Night-Mode or Dark-Mode has been a favorite feature to request by users for all kinds of apps. The reason why is obvious. You use your phone in all kinds of situations day and night, and during the night your eyes are accustomed to less light. Looking at a glaring smartphone display can be very jarring and you might have to turn down the display brightness. But that’s not a good solution. Everything on the display just becomes more difficult to make out. With a Night-Mode or Dark-Mode feature however the color of the text and the background sort of becomes inverted and it’s much easier on the eye at night.
Since there is no dedicated night-mode setting in iOS (Android may have that), app makers reside to all kinds of techniques to switch the mode between day and night automatically. A method I often see is using the ambient light sensor. This method however can be very annoying in situations where it’s not light nor dark and often apps switch back and forth multiple times. When I added this feature to Instacast, I wanted to go a different route. I wanted Instacast to switch only 2 times a day, in the morning and in the evening. So, I came up with what I think was a unique method at the time.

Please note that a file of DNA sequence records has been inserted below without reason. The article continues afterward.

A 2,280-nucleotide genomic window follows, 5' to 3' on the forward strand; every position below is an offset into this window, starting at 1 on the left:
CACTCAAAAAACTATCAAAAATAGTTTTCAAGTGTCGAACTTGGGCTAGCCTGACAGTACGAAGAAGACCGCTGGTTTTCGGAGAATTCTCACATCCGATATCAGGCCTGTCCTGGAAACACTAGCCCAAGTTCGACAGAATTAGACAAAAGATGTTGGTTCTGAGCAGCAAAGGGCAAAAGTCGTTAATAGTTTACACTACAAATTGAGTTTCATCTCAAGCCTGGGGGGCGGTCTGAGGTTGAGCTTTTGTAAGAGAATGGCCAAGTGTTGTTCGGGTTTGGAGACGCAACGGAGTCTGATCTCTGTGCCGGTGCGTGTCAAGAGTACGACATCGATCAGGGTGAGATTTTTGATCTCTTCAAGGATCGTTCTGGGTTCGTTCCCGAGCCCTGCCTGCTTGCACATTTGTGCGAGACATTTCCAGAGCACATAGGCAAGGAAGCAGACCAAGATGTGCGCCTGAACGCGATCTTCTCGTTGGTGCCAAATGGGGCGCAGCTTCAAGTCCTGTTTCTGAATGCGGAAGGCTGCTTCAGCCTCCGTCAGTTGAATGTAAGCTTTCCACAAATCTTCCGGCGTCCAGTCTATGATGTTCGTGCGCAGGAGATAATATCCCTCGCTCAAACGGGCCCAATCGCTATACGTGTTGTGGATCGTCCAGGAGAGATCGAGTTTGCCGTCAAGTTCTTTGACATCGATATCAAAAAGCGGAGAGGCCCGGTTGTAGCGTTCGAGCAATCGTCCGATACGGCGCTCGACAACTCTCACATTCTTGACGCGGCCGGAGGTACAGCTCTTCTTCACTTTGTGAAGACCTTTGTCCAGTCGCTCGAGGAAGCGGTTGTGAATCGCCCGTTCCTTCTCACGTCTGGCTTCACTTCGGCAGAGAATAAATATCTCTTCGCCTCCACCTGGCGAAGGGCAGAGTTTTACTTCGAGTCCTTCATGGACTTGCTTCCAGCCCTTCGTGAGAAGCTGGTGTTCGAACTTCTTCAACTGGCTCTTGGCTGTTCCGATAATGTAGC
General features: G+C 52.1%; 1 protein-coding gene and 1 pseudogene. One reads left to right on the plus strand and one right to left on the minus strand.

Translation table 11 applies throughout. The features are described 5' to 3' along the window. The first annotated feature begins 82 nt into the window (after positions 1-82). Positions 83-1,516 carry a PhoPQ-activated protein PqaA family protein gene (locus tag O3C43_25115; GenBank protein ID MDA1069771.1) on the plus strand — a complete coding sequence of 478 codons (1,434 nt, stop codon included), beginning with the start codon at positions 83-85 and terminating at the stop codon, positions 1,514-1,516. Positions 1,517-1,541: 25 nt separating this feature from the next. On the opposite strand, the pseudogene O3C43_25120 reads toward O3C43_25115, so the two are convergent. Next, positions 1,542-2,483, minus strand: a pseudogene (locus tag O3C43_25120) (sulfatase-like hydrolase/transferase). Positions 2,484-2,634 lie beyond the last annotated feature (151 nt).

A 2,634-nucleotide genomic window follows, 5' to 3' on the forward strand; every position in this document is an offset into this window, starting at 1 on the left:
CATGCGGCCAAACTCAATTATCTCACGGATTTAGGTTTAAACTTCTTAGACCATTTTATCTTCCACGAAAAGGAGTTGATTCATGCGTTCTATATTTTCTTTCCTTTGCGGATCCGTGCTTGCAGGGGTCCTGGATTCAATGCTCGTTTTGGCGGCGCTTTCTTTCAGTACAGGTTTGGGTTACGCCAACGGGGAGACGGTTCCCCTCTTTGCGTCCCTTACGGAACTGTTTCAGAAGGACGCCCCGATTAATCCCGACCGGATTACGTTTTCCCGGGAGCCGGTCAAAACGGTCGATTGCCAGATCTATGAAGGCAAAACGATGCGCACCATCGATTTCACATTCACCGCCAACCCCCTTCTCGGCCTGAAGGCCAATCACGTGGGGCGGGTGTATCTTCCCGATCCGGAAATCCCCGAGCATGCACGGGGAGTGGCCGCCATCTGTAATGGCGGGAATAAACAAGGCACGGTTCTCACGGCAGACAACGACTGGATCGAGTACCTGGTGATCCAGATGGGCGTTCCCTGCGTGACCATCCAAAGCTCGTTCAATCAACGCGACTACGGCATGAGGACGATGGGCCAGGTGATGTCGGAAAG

Instacast is not measuring the actual light in the room. Instead it asks for your broad location data and depending on your actual location on the planet, it calculates when the sun is setting or rising approximately. Now you might say, that querying the location and triggering GPS and thus draining the battery only for switching user interface colors is wasteful, and you’re right. That’s why Instacast is only asking for your approximate location. This location is already stored by the phone when it is connected to a cell tower, so only already stored data is passed to the app. This way no actual sensor is fired at that time. After all, for the calculation of the sun angle, it doesn’t really matter if your 100 kilometres here or there. Also, please don’t look at the sun and wait for Instacast to switch the night mode setting exactly on time. The actual calculation is only an approximation. It does not account for terrain height or other physical circumstances, like the earth not really being sphere, but a potato.
So far this method was a huge success. Nobody ever wrote in and complained about it being unreliable or false. I’ve put the daylight calculator on Github if you like to use it in your app.